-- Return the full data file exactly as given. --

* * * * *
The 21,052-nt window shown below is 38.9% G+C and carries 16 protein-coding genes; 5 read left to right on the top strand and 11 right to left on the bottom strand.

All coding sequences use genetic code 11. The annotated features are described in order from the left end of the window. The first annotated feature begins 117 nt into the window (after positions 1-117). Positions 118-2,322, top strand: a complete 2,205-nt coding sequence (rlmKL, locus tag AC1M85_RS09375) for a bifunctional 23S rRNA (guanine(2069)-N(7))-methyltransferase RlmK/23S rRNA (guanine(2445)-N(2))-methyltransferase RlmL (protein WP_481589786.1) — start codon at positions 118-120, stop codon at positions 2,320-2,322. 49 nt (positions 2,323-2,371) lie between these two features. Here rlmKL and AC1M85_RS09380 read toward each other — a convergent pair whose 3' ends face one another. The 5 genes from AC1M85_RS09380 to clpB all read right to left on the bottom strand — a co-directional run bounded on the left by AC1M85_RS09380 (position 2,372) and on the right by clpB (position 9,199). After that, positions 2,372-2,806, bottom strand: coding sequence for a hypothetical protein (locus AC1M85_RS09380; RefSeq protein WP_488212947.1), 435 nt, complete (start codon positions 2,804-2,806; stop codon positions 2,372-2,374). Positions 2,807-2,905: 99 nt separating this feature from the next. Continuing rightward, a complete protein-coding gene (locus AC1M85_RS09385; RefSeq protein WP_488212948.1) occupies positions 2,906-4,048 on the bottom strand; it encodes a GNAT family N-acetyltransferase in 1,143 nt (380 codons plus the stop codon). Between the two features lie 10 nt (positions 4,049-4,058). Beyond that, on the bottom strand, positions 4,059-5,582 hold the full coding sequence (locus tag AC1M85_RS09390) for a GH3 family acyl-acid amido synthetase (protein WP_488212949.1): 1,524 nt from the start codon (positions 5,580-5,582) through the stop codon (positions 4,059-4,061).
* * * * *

The 21,052-nt window shown below is 38.9% G+C and carries 16 protein-coding genes; 5 read left to right on the top strand and 11 right to left on the bottom strand.

All coding sequences use genetic code 11. The annotated features are described in order from the left end of the window. The first annotated feature begins 117 nt into the window (after positions 1-117). Positions 118-2,322, top strand: a complete 2,205-nt coding sequence (rlmKL, locus tag AC1M85_RS09375) for a bifunctional 23S rRNA (guanine(2069)-N(7))-methyltransferase RlmK/23S rRNA (guanine(2445)-N(2))-methyltransferase RlmL (protein WP_481589786.1) — start codon at positions 118-120, stop codon at positions 2,320-2,322. 49 nt (positions 2,323-2,371) lie between these two features. Here rlmKL and AC1M85_RS09380 read toward each other — a convergent pair whose 3' ends face one another. The 5 genes from AC1M85_RS09380 to clpB all read right to left on the bottom strand — a co-directional run bounded on the left by AC1M85_RS09380 (position 2,372) and on the right by clpB (position 9,199). After that, positions 2,372-2,806, bottom strand: coding sequence for a hypothetical protein (locus AC1M85_RS09380; RefSeq protein WP_488212947.1), 435 nt, complete (start codon positions 2,804-2,806; stop codon positions 2,372-2,374). Positions 2,807-2,905: 99 nt separating this feature from the next. Continuing rightward, a complete protein-coding gene (locus AC1M85_RS09385; RefSeq protein WP_488212948.1) occupies positions 2,906-4,048 on the bottom strand; it encodes a GNAT family N-acetyltransferase in 1,143 nt (380 codons plus the stop codon). Between the two features lie 10 nt (positions 4,049-4,058). Beyond that, on the bottom strand, positions 4,059-5,582 hold the full coding sequence (locus tag AC1M85_RS09390) for a GH3 family acyl-acid amido synthetase (protein WP_488212949.1): 1,524 nt from the start codon (positions 5,580-5,582) through the stop codon (positions 4,059-4,061).